The poet Edward Hirsch wrote, “Implicit in poetry is the notion that we are deepened by heartbreaks, that we are not so much diminished as enlarged by grief, by our refusal to vanish–to let others vanish–without leaving a verbal record.”

A dear friend, Thomas Budd, died this week in his native Yorkshire. You don’t lose friends of such longstanding easily. When I met him in 1979 in London, you would not have guessed that he wasn’t a native Londoner, but what’s bred in the bone… After many sojourns abroad, he finally returned a few years ago to West Yorkshire, more specifically, a small village on the south end of the Yorkshire dales called Otley. And that is where his life ended.

“A deeply kind, sincere and quietly beautiful man,” said a mutual friend. Not a bad summary, but one must add that he loved language, and Shakespeare, and poetry, so it right to celebrate his life with them – celebrate even in the sobriety of loss. Circumstances conspired to remind me of him today (as if I could forget) with two poems and a bit of prose.

Dana Gioia inadvertently started it. The Virginia Quarterly Review just published his “Meditation from a Line from Novalis,” with its refrain, “Where are we going? Home, always back home,” a translation of the German line that serves as an epigraph from Novalis:

Whether through genius or incompetence,
His fragments blur together—but into what?
Not quite philosophy or even art,
But the disclosure of some primal secret.
“Love is the final purpose of the world.”

thomas2

At the National Gallery, 2012.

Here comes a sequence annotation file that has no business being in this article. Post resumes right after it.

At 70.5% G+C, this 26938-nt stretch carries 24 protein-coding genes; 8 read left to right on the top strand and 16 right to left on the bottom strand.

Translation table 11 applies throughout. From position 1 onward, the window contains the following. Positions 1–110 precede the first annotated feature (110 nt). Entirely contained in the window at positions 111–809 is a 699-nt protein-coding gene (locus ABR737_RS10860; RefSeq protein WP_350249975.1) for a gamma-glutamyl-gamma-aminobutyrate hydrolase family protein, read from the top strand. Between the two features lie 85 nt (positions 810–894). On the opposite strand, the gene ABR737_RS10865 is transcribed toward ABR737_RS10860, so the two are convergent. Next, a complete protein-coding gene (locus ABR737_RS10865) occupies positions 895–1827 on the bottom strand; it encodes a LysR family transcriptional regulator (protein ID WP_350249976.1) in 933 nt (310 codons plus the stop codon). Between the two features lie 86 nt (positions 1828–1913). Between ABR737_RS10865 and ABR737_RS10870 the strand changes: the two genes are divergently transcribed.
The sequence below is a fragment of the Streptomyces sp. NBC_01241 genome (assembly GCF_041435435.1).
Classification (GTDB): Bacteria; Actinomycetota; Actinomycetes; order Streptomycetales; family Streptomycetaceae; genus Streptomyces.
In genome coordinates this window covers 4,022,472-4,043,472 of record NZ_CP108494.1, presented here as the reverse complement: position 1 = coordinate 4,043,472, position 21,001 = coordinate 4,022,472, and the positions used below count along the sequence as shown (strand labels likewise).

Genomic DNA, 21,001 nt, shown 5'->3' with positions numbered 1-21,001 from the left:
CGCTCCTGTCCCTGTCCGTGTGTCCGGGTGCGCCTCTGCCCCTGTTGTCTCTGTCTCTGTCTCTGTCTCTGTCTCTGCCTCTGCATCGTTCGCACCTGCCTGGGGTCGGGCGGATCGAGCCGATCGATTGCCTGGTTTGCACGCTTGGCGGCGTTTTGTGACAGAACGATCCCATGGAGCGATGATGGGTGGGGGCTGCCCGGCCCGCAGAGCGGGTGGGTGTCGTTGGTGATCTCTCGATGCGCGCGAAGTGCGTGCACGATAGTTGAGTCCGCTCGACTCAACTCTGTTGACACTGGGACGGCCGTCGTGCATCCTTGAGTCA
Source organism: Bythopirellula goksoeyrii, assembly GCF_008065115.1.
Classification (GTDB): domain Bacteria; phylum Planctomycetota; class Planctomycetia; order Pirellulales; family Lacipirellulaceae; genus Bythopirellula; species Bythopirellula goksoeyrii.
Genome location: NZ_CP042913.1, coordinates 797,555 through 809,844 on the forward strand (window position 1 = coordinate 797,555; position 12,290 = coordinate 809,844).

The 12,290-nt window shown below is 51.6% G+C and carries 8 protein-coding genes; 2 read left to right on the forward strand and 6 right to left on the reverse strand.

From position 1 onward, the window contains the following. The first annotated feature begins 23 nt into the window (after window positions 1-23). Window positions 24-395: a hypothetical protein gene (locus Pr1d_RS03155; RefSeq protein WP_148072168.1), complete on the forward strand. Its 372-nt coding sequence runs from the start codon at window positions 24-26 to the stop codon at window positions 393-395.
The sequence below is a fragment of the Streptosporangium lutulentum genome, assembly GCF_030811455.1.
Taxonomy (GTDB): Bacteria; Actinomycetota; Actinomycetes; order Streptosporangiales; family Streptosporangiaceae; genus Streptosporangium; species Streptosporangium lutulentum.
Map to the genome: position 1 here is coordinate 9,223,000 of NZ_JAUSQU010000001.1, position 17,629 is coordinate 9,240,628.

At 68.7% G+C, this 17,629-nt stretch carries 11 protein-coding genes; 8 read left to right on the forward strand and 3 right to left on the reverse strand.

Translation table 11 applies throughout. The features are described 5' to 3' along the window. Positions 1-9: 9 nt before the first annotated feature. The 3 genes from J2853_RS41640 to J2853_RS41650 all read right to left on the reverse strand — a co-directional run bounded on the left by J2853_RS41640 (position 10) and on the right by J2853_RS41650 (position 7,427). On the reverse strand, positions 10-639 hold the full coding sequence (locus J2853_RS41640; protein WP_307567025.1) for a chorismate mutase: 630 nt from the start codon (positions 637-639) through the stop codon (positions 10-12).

You can read the whole poem here. The German Romantic poet, who proposed a sort of “magical idealism,” is little-known today. “Our life is not a dream but must become one.” Schelling kept watch over him as he died, and, according to this poem, marveled at how joyfully he faced death, even at the terrifyingly young age of 28.

I visited Thomas in Otley in 2013. I’m pretty sure I began to hear the edges of a long-abandoned Yorkshire accent reappear in my all-too-brief stay with him that winter. In voice and manner, however, he still reminded me of that native Londoner Alec Guinness, one of my favorite actors. So it was a pleasant coincidence to find, this morning, that a friend had brought my attention to Guinness’s recording of T.S. Eliot‘s “Four Quartets,” one of my favorite poetic works, on youtube. If you can avoid the grating voice that introduces the quartets (she mispronounces “Dry Salvages,” too), it’s worth a hearing. It’s the same cassette recording I lost somewhere years ago, after I had played and played and played it again, and I had thought never to hear this matchless voice read these words:

… As we grow older
The world becomes stranger, the pattern more complicated
Of dead and living. …

“In my end is my beginning.” Now you can hear it, too, in the youtube video below.

Finally, today also, someone brought my attention to these words from Evelyn Waugh, in Brideshead Revisited. Charles Ryder says it to Julia Flyte, about their doomed love (and in the sense Waugh means it, perhaps all love is doomed):

“Perhaps all our loves are merely hints and symbols; vagabond-language scrawled on gate-posts and paving stones along the weary road that others have tramped before us; perhaps you and I are types and this sadness which sometimes falls between us springs from disappointment in our search, each straining through and beyond the other, snatching a glimpse now and then of the shadow which turns the corner always a pace or two ahead of us.”